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Politician's Spectrum Plan Sounds Mighty Familiar

from the m2z-in-the-house... dept

You may recall the well-hyped venture-backed startup named M2Z that wanted the FCC to hand over a segment of unused spectrum. Part of the plan was to offer a free ad-supported wireless service that would cover 95% of the country, that would be slow and "filtered" so that it was "family-friendly." It would also offer a higher-level paid tier, as well as priority services for public safety uses. The kicker, though, was that M2Z hoped the FCC would hand over the segment of spectrum for free in exchange for a piece of the profits down the road. The FCC turned down the request, but apparently that's not the last we've seen of it.

Congressional Representative Anna Eshoo has introduced a bill that would reserve the same slice of spectrum for a wireless service that would cover 95% of the country, that would have a free tier that was slower and filtered, as well as a higher-level premium tier, and which would offer priority services for public safety uses. The difference, though, is that it looks like this bill wouldn't involve just handing spectrum over, but would include an auction component towards how that spectrum is used. While it does seem like M2Z is well meaning in its plans, it's still hard to see why setting up all these rules makes sense. It still seems like it would make much more sense to create a much more open market system, to allow the spectrum to be put into the best use possible, rather than setting so many rules for each slice of spectrum.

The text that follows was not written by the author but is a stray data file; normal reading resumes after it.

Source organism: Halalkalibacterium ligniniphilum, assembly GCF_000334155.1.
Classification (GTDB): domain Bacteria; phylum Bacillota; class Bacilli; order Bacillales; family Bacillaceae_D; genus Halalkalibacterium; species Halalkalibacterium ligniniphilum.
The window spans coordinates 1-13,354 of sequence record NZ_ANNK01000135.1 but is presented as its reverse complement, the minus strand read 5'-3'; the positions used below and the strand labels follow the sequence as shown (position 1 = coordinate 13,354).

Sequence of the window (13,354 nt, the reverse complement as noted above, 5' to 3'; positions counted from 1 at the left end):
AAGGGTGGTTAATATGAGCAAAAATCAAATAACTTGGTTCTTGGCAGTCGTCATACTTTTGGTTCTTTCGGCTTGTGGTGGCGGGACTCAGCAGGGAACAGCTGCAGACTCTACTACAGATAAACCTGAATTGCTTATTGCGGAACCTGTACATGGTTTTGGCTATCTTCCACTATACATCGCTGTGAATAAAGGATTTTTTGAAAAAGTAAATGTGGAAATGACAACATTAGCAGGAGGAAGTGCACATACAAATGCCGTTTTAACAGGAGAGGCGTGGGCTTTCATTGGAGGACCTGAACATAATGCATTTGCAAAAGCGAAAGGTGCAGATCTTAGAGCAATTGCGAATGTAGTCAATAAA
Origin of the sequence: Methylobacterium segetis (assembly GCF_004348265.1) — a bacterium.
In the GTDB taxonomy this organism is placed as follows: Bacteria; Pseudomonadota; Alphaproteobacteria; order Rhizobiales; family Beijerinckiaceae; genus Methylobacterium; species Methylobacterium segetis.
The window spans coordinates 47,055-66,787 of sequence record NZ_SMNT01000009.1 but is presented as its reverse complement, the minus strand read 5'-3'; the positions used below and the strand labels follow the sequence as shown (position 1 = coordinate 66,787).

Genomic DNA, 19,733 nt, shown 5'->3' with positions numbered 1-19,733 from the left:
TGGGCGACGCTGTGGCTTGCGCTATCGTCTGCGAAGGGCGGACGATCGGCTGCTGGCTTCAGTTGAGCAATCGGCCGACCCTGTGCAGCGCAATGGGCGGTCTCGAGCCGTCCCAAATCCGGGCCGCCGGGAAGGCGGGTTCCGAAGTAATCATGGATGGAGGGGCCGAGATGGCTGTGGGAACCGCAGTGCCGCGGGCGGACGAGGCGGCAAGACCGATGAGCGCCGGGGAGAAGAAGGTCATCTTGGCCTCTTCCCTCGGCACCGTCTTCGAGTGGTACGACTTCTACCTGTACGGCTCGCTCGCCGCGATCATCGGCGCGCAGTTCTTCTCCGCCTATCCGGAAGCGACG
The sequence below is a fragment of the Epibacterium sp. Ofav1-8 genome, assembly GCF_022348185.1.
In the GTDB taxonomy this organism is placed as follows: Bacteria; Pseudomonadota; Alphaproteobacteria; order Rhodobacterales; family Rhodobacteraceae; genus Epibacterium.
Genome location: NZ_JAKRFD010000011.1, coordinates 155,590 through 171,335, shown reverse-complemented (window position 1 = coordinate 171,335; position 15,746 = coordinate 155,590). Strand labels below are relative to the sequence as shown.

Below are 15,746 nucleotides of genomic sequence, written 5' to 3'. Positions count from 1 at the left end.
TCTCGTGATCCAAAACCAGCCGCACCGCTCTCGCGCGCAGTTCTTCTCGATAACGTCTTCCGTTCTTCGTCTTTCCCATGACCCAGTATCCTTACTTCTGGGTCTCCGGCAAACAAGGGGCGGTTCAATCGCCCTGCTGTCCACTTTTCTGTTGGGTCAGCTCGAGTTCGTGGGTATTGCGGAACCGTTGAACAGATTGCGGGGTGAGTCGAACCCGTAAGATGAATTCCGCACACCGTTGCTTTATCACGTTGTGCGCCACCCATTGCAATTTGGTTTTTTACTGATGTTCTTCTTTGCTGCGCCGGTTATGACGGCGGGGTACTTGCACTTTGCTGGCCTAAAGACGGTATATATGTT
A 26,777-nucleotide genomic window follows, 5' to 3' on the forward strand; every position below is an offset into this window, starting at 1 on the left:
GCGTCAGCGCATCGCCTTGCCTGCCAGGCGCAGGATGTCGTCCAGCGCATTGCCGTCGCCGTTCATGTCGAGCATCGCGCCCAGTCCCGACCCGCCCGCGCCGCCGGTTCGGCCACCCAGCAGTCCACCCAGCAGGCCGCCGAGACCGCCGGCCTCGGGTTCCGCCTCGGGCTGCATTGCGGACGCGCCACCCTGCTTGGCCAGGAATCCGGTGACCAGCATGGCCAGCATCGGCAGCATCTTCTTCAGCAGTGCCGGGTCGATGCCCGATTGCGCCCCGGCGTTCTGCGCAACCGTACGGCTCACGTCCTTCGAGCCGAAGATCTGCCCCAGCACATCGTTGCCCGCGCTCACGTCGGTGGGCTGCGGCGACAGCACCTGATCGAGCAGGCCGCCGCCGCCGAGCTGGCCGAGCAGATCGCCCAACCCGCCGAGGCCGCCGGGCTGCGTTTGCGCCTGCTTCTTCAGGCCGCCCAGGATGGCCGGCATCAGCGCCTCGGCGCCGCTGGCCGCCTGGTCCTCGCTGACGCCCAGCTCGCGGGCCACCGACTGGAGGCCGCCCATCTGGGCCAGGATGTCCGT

Filed Under: anna eshoo, politics, spectrum
Companies: m2z


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  • identicon
    Jethro, 21 Apr 2008 @ 5:48pm

    No way to slow down

    Why are (some) of our elected officials so completely addicted to the $$$ contributions. This is the only rational explaination, because they can't really be that stupid - can they ?
    I would like to see at least a few of them stand up and do the job for which they were elected. Is this asking too much ?
    Ok, so lets say this train wreck is pushed thru ... what happens after it crashes - Amtrak ?

    reply to this | link to this | view in chronology ]

  • identicon
    oregonnerd, 22 Apr 2008 @ 9:44am

    solution

    I've got it. Instead of having to bother with actual voters...virtual voters!! you could have IBM and MS collaborate on the side for some more cooperative clients for those loving politicians. And you wouldn't have to worry about free or expensive broadband, either.

    ...Then again, maybe some of the politicians are virtual.
    --Glenn

    reply to this | link to this | view in chronology ]


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